The central bank of Bangladesh has revealed that it is withholding the findings of an investigation into a February cyber theft that netted criminals around $81 million in order to avoid tipping off the “foreign perpetrators” of the hack.
According to a report from the Reuters news agency, the state-run Bangladesh Bank had its funds stolen from the Federal Reserve Bank Of New York before the cash was routed through the Rizal Commercial Banking Corporation and disappeared via at least two Manila casinos.
Ajmalul Hossain, a lawyer for Bangladesh Bank, made the revelation in response to comments from Rizal Commercial Banking Corporation that the Dhaka central bank could be wary of releasing any results as these may implicate members of its own staff.
“Bangladesh Bank knows enough about what happened from the internal and external reports so far obtained by it and others,” said Hossain. “This truth is being deliberately withheld from the public domain so as not to allow the foreign perpetrators of the hacking to have knowledge of the investigations.”
Reuters explained that most of the stolen $81 million is still missing with Bangladesh Bank continuing to hold Manila-based Rizal Commercial Banking Corporation responsible. The central bank earlier announced that it may sue the Philippines bank if other efforts to recover the money are unsuccessful.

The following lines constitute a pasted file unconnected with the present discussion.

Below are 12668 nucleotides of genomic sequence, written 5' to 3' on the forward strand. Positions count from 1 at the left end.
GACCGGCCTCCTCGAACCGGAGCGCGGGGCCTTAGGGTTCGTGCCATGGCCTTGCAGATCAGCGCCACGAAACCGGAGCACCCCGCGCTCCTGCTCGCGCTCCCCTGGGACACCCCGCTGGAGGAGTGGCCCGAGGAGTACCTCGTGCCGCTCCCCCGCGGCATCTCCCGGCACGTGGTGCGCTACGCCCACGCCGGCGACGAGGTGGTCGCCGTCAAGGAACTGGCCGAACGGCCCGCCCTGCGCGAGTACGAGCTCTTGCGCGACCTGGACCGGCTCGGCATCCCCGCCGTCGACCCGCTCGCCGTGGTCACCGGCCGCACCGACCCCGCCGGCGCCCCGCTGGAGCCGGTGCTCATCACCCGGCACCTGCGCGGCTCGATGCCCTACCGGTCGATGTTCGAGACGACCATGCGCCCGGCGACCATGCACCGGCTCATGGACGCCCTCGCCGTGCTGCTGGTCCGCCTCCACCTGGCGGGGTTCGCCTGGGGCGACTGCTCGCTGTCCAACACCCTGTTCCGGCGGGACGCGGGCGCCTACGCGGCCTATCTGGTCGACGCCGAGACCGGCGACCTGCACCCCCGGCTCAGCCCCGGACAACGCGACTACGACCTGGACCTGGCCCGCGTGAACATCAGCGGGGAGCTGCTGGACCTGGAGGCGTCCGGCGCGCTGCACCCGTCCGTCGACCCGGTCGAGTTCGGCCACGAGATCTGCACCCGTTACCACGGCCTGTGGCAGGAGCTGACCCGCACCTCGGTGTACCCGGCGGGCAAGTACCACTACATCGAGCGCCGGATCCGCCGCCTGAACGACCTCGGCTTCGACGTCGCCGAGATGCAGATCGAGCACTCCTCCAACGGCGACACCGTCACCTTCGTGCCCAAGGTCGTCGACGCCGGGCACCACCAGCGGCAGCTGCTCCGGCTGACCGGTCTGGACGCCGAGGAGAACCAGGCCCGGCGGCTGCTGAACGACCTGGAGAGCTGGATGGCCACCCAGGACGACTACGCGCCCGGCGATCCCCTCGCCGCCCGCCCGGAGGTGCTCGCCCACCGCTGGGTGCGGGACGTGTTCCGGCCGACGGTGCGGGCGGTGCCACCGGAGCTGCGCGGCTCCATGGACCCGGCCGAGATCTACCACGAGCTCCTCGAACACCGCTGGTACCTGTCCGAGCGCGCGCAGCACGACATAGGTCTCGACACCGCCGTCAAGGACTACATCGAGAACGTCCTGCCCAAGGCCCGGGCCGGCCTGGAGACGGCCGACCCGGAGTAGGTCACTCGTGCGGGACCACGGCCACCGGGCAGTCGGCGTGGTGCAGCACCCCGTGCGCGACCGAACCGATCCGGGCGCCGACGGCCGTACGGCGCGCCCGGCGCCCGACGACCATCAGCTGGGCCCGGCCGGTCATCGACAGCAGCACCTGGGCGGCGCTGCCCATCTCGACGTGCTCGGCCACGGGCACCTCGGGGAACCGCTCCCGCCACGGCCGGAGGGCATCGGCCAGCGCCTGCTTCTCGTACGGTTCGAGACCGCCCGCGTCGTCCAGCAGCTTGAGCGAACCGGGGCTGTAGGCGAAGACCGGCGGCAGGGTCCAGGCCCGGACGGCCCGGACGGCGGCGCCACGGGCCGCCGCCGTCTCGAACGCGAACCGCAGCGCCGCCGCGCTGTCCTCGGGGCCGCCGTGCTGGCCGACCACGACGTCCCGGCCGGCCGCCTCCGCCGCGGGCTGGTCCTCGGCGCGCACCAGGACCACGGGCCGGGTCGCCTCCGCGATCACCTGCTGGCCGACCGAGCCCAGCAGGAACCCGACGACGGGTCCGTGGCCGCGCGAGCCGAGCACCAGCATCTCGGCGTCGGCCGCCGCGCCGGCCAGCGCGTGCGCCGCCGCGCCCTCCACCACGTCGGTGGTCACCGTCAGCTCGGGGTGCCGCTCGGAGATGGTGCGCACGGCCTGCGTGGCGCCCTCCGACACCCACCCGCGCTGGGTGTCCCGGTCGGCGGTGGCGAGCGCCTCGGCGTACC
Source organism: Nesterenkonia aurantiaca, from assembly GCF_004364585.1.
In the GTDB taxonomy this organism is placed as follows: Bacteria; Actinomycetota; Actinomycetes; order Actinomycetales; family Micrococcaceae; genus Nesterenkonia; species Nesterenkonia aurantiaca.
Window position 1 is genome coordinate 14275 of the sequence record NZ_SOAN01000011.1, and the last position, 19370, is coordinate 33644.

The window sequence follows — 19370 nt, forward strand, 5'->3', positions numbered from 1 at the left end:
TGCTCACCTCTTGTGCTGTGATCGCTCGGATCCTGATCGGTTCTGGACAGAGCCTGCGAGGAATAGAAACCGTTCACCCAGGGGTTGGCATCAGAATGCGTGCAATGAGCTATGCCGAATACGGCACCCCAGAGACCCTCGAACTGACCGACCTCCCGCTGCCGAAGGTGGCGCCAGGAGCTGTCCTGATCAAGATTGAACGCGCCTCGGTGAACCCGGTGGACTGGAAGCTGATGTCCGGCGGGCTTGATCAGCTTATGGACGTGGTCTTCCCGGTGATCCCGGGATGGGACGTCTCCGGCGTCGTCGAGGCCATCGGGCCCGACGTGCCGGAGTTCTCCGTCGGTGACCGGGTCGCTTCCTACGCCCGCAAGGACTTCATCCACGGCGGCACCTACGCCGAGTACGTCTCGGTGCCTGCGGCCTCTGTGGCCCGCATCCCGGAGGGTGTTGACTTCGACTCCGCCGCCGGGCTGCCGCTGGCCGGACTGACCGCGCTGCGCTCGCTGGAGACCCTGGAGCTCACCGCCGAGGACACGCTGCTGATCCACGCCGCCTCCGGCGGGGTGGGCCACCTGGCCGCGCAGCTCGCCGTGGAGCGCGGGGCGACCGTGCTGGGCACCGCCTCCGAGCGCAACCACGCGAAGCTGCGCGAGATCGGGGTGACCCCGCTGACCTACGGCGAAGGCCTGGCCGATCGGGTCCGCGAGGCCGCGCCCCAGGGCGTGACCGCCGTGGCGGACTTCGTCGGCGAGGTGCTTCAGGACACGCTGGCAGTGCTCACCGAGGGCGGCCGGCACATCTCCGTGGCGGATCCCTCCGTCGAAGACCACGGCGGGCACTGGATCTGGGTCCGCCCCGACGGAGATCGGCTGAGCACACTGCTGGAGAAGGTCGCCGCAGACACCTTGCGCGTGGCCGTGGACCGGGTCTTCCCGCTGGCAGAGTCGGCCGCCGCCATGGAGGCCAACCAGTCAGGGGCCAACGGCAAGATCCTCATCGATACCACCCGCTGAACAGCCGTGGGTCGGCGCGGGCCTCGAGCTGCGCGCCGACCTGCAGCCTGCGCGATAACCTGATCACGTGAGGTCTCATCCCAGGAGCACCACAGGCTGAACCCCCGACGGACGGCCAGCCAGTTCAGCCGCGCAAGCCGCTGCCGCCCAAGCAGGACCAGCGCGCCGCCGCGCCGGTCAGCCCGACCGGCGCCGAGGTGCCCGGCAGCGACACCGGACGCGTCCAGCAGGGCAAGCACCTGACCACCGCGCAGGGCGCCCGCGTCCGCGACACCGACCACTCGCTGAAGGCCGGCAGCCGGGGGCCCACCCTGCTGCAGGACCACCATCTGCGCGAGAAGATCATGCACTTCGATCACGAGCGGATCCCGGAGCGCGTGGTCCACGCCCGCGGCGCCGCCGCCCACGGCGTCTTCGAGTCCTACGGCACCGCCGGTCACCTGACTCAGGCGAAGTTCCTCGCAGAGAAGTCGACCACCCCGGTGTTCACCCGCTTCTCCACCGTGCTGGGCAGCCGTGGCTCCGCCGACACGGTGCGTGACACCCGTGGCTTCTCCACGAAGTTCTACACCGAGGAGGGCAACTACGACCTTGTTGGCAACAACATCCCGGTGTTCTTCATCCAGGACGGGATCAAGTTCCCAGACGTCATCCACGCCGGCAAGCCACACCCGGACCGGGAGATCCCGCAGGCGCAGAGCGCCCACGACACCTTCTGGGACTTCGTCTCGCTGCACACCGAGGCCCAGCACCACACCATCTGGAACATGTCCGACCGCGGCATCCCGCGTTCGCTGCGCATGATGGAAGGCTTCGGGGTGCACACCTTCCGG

June saw Rizal Commercial Banking Corporation question Bangladesh Bank’s decision not to extend a contract with American cyber security firm FireEye and proclaimed that any efforts to recover the funds could be “imperiled” if someone within the bank was found to be responsible for the heist. An initial report from FireEye seen by Reuters in March blamed a sophisticated third party for the attack, which allegedly used as many as six types of mal-ware, and identified about 35 “compromised” bank assets.
Reuters reported that a Bangladesh government-appointed panel announced in May that officials at Bangladesh Bank may have been involved in the theft but it has also yet to release the full findings of its investigation.
“That’s why I think a report is not forthcoming,” Maria Celia Estavillo from Rizal Commercial Banking Corporation’s legal and regulatory affairs department told Reuters. “[Bangladesh Bank] should finish its investigation, it should find out what happened in Bangladesh, it should find out who is liable there, it should give a copy of that to the Philippines government and, if it is confident of the strength of its case, it should file a case in court.”
Last week saw the Central Bank Of The Philippines fine Rizal Commercial Banking Corporation to the tune of $21 million for its connection with the heist. Estavillo declared that her firm had expected the penalty due to some lapses but blamed only a couple of rogue employees for letting the money go out of the bank despite stop-payment instructions from Bangladesh Bank. She stated that internal investigations had indicated that its head office had not been complicit in the heist despite Bangladesh Bank’s assertion that the institution must have had “corporate knowledge” of the money laundering.